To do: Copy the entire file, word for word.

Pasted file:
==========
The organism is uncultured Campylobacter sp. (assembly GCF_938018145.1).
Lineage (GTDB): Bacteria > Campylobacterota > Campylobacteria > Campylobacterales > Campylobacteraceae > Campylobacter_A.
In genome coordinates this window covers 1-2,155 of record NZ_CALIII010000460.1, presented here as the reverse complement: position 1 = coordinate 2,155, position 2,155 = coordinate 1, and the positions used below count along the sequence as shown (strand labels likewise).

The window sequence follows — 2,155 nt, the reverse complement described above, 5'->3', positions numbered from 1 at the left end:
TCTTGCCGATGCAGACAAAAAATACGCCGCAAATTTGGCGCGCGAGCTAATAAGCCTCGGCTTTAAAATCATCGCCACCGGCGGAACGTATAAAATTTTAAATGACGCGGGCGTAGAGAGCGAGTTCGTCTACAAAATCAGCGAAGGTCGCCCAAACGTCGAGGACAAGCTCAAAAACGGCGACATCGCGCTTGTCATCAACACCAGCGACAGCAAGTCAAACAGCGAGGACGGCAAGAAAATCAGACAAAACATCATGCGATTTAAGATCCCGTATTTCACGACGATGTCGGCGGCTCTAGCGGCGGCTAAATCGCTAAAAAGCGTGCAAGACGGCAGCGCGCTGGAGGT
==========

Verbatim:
The organism is uncultured Campylobacter sp. (assembly GCF_938018145.1).
Lineage (GTDB): Bacteria > Campylobacterota > Campylobacteria > Campylobacterales > Campylobacteraceae > Campylobacter_A.
In genome coordinates this window covers 1-2,155 of record NZ_CALIII010000460.1, presented here as the reverse complement: position 1 = coordinate 2,155, position 2,155 = coordinate 1, and the positions used below count along the sequence as shown (strand labels likewise).

The window sequence follows — 2,155 nt, the reverse complement described above, 5'->3', positions numbered from 1 at the left end:
TCTTGCCGATGCAGACAAAAAATACGCCGCAAATTTGGCGCGCGAGCTAATAAGCCTCGGCTTTAAAATCATCGCCACCGGCGGAACGTATAAAATTTTAAATGACGCGGGCGTAGAGAGCGAGTTCGTCTACAAAATCAGCGAAGGTCGCCCAAACGTCGAGGACAAGCTCAAAAACGGCGACATCGCGCTTGTCATCAACACCAGCGACAGCAAGTCAAACAGCGAGGACGGCAAGAAAATCAGACAAAACATCATGCGATTTAAGATCCCGTATTTCACGACGATGTCGGCGGCTCTAGCGGCGGCTAAATCGCTAAAAAGCGTGCAAGACGGCAGCGCGCTGGAGGT